Last night at Victory Plaza, Major League Eating finally made good on its promise to bring the country's top eating talent to Dallas for a wing-eating contest, months after Snowpocalypse 2011 scrapped the original Wingstop World Wing-Eating Championship planned just ahead of the Super Bowl.
Just before the final Mavericks home game of the season, they were all out there: the top four eaters in the world, plus stars of Texas eating like Nate Biller, Bam Martinez and Gary Klucken, with MLE founder George Shea in rare form at the mic. Introducing hot dog champion of the world Joey Chestnut, Shea even made time for a dig at prodigal eater Takeru Kobayashi's new "modeling career."
Heading into the contest, most of the attention was on Chestnut and the woman who famously beat him in wing-eating last September, Sonya "The Black Widow" Thomas. But as the minutes ticked away, Shea's play-by-play suggested an upset might be on the way.
"Patrick Bertoletti is eating hard, he's eating raw," Shea announced to the crowd. "I gotta tell you, I've never seen him eat like this."
Indeed, Bertoletti was eating with a vengeance, powering through all 12 minutes of the contest at a furious pace. While eaters across the table kept at the wings -- including former Observer cover boy Biller, with drool and snot a-flyin' -- the final push came down to Bertoletti, Thomas, Chestnut and the league's third-ranked eater "Notorious B.O.B." Shoudt.
The contest itself was messy enough, bits of chicken flying well into the crowd, but things got especially sticky when it came time to weigh the meat. Judging is notoriously fickle at Wing Bowl, the country's biggest wing-eating contest (and one that MLE hasn't officiated for years), but Shea told me months ago they'd run a tight ship at the Wingstop contest -- weighing each tray before and after.
And that's how they did it yesterday, with Wingstop accountants, Shea announced, manning the scales backstage. For some reason, though, there was still some confusion around the judging.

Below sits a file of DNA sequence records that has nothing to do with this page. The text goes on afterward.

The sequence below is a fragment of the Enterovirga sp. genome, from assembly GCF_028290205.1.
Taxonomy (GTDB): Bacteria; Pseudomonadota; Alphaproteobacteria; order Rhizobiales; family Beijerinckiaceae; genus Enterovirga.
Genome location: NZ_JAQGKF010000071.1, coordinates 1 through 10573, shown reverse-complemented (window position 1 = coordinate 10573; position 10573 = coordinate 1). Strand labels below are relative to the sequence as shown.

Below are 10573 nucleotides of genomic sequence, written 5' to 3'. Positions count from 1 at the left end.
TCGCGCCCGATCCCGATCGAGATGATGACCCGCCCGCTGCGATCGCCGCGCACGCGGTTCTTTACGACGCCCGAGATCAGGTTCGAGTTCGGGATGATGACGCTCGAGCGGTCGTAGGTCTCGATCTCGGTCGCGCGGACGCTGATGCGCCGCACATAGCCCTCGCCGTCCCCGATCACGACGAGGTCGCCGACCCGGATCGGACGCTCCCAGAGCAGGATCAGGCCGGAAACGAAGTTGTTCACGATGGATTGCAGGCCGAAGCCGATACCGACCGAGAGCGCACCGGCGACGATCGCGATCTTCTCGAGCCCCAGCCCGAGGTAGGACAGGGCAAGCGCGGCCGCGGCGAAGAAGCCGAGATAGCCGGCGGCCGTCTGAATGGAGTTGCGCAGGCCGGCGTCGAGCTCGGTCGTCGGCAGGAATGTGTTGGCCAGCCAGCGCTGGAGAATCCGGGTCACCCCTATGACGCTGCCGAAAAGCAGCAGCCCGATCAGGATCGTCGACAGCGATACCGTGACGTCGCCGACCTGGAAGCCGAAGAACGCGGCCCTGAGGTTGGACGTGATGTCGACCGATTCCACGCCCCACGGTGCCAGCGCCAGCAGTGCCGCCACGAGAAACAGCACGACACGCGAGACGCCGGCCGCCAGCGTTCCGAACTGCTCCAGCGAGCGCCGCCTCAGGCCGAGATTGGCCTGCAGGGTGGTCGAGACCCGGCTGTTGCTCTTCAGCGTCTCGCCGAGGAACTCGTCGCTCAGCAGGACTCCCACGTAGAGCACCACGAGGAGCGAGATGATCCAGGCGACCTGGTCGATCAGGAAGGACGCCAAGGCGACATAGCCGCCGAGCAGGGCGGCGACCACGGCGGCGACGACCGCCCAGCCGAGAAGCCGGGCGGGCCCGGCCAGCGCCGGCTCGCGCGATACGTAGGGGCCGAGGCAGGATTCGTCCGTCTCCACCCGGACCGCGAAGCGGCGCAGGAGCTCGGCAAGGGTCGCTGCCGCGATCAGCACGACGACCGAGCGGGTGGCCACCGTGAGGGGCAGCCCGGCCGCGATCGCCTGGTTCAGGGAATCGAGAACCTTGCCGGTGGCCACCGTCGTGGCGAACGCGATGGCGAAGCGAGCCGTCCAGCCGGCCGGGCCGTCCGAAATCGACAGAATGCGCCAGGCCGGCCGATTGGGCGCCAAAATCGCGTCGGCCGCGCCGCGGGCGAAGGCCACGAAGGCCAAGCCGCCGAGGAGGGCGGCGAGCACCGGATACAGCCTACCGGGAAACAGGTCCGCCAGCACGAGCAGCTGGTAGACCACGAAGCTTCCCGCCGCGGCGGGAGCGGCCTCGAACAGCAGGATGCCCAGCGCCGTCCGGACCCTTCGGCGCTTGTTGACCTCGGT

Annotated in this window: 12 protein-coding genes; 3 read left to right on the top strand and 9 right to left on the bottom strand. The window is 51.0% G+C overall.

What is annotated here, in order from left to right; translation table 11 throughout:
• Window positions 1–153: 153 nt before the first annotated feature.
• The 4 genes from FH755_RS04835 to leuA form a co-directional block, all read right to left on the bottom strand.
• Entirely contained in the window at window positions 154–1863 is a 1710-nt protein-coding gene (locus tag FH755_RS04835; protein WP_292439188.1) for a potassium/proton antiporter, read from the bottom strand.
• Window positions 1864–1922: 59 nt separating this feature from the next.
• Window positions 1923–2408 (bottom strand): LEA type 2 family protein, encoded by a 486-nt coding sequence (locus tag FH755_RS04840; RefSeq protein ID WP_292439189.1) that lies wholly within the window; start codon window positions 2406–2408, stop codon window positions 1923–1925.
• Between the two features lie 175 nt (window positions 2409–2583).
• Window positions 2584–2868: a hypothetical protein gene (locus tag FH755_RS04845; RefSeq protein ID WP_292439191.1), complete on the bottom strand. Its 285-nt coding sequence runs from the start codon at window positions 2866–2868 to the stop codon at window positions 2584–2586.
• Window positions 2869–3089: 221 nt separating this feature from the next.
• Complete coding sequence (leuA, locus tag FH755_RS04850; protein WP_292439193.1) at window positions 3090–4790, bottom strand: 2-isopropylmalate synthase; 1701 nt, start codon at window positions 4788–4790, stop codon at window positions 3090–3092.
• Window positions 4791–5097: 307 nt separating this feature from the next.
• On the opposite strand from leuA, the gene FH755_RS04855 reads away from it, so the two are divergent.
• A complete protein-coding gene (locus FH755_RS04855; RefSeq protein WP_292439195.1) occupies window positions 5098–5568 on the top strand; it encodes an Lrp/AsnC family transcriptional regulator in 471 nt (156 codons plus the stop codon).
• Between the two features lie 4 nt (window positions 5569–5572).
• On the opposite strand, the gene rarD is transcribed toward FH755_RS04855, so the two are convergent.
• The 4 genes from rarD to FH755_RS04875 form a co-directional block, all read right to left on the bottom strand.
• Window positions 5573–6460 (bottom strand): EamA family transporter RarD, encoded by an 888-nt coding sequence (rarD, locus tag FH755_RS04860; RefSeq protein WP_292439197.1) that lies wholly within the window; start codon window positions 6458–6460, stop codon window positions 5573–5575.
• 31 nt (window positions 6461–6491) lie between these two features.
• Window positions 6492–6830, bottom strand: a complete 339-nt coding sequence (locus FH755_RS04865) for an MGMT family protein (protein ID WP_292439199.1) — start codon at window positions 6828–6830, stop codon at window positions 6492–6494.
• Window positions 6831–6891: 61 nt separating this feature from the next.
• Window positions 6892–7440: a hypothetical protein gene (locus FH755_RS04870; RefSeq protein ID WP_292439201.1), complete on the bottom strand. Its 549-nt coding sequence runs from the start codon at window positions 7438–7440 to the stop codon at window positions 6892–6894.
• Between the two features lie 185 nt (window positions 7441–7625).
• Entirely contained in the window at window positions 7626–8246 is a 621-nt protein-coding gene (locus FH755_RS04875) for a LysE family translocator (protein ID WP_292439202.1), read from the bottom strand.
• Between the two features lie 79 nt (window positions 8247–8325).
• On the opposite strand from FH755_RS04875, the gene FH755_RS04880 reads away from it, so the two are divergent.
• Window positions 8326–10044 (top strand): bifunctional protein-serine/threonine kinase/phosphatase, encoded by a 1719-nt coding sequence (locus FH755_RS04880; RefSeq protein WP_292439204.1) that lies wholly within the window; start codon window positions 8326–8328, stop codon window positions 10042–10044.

While eaters paced the stage, wiping off sauce and staring into the distance, Shea charmed the crowd with his YouTube mash-up of "Bette Davis Eyes" covers.
By the final count, Thomas finished fourth; Chestnut third with 128.4 ounces; Shoudt second with 164 ounces; and Bertoletti with 171.6 ounces of chicken for the big win. (By Shea's estimate, that amounted to 288 wings in 12 minutes, an incredible 2.5 seconds per wing.)
Within minutes, Bertoletti was on his way to D/FW International to catch his flight home to Chicago. I caught up with him over the phone this afternoon, though, to get his thoughts on the contest -- and on how you fly with a novelty-sized $10,000 check from Wingstop tucked under one arm. (Though, according to MLE's site, only $5,000 of that will go to Bertoletti.)
As to the latter question, apparently the answer is, you carry it on. "I just keep my head down and try to hide what it says," Bertoletti tells me today. "It usually goes right through the X-ray. Usually you have to talk to the TSA, but this time they didn't really seem too curious."
Bertoletti says he barely made his flight -- didn't have time to clean up before sitting down. "I reeked, like I smelled so bad. My pants were stained and soaking, they smelled like Kool-Aid and hot sauce."
The official totals are already being met with skepticism from some eating fans, and Bertoletti says he's right there with them. "Whatever we got credit for, it's almost impossible to eat," he says. "That can't be right...It didn't feel like 10 pounds."
Even with big prize money at stake, it's an issue you run into all the time on the eating circuit, Bertoletti says, especially with hard-to-count "debris" foods. "The thing is, it's only one representative of MLE," he says. As for the folks weighing the food, "the people who're running it, for the most part they've never run a contest before."
Though he's already ranked second in MLE, Bertoletti says he'd "been been due for a debris win," and just had a good day yesterday. "There was just an urgency. Most days, it's just not there," he says, but "the days it's there, I'm in total command of my body and my brain, just everything functions."
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Bertoletti -- a chef when he's not eating for money -- says his $10,000 prize is destined for a Chicago food truck he's hoping to start with fellow pro eater Tim "Gravy" Brown. Which'll be a "drunken gourmet" operation serving up the sort of "rich, salty, overpowering" food he likes to cook on his own.
It could be a while before the operation gets off the ground, though, because like Dallas, he says, Chicago's been dragging its feet on legalizing food trucks.
Check out more photos in our slideshow here.
Update: MLE just announced what figures to be the only Dallas-area qualifier for the Nathan's Famous contest on July 4, back up Interstate 35 at Winstar World Casino.